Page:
Phone banking scam nets thousands
Victims of a telephone banking scam have been conned out of £650,000 in the past six weeks.
In the scam, customers are told there has been suspicious activity on their account and are advised to transfer their money to a different account.
One woman from Edinburgh lost more than £160,000 of her savings. However, the bank managed to recover £120,000 and the rest was reimbursed.
A campaign has been launched to raise awareness of the "vishing" scam.
Police have teamed up with the Royal Bank of Scotland (RBS) to warn people about the fraudsters who call up members of the public claiming to be from their bank.
One victim, a 53-year-old woman who wishes to remain anonymous, said she considered herself to be competent and security-aware in dealing with her finances but fell victim to the "well-organised scam probably carried out by professional criminals".
She said the most important part of the fraud was that she thought she had called the number on her bank card which the fraudster had told her to do to report the alleged crime, but they had simply kept the line open and unbeknown to her she was still speaking to them and not to her bank.
"The call to our home came late in the evening just after 10pm when we were tired and unable to go to our branch or speak with a local relationship manager," she said.
"The main fraudster was articulate, fluent in giving directions about what we had to do to 'protect our money' from criminals whom, we were told, were actively hacking into our accounts trying to move large sums out illegally as we spoke.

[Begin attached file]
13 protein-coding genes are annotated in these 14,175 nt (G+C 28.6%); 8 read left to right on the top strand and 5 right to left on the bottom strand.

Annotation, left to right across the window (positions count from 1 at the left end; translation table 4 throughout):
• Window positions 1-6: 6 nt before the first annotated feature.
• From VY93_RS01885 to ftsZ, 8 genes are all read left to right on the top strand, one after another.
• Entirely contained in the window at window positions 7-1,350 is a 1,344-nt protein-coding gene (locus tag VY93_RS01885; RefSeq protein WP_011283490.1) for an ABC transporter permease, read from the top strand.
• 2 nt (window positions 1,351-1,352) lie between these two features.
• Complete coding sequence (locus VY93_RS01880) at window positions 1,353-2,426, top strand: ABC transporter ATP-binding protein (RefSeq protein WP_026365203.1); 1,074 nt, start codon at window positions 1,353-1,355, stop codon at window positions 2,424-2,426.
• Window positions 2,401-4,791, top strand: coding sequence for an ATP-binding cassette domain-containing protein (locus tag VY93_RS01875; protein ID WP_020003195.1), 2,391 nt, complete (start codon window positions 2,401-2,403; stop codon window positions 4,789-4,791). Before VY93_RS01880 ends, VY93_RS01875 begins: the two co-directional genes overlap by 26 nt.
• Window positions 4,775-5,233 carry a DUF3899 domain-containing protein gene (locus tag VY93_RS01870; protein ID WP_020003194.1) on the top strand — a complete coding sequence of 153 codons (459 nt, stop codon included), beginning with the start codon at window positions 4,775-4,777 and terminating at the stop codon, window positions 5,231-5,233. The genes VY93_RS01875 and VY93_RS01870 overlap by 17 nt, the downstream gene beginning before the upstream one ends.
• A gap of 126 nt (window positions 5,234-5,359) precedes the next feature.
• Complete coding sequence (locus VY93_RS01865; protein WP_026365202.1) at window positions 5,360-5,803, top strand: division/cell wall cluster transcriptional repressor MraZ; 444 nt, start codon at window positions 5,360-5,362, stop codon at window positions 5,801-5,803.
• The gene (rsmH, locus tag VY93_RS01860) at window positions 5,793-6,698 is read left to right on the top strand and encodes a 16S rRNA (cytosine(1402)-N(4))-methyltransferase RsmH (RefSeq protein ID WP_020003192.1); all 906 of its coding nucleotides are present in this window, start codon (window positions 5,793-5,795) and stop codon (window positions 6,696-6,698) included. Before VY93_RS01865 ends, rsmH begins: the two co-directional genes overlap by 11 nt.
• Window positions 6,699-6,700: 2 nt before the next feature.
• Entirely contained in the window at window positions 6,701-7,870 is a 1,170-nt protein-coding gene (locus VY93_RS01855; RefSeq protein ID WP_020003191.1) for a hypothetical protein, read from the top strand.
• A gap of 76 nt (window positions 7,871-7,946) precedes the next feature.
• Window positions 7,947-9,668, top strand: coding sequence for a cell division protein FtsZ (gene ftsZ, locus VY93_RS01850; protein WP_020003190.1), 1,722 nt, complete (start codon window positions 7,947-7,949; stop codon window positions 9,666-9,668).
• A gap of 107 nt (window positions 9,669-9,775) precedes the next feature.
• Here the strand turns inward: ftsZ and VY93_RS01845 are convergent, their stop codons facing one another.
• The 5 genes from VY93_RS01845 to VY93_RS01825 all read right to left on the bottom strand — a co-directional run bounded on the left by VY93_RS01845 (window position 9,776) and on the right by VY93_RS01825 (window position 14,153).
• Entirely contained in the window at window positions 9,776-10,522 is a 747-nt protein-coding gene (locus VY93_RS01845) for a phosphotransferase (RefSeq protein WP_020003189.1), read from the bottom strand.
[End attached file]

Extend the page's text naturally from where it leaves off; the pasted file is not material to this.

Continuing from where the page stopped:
"This fear of loss, once created, and the constantly reinforced message that very urgent actions were required, underpinned and drove the way that the subsequent scenario played out."
She added: "There followed possibly the worst five days of our lives during which both the banks and police investigated our case. During this time we had no idea whether or not any of the money that had been stolen would be returned to us."
She said she realised she had a "very narrow escape" as all the stolen money was returned, but her trust in human nature had been "seriously diminished".
"Banking security is clearly everyone's responsibility, the banks and customers alike, and we hope that some of the information we have provided, in some small measure, helps towards saving other people from experiencing such a cruel, harrowing and near life-wrecking ordeal," she said.
A total of 16 people were targeted in the past six weeks, with £650,000 going missing from their accounts.
Launching the awareness campaign, Det Insp Arron Clinkscales said: "Those responsible for committing these offences are despicable individuals who mostly prey on the elderly and vulnerable members of our communities.
"It is essential that police and the banking industry work together to address this matter and ensure that the public are fully informed on the type of tactics criminals will utilise to obtain their personal details or money."
Chris Wilson, RBS Scotland managing director, added: "Fraudsters work by creating fear that a customer's savings may be under threat. No bank will ever ask a customer to transfer their savings or part of their savings to another account or another bank in order to 'protect the funds'."
All public branches of the main RBS banks will display posters reminding the public never to give out their details if they are cold-called, while police will distribute crime prevention leaflets across the city giving information on how to avoid becoming a victim.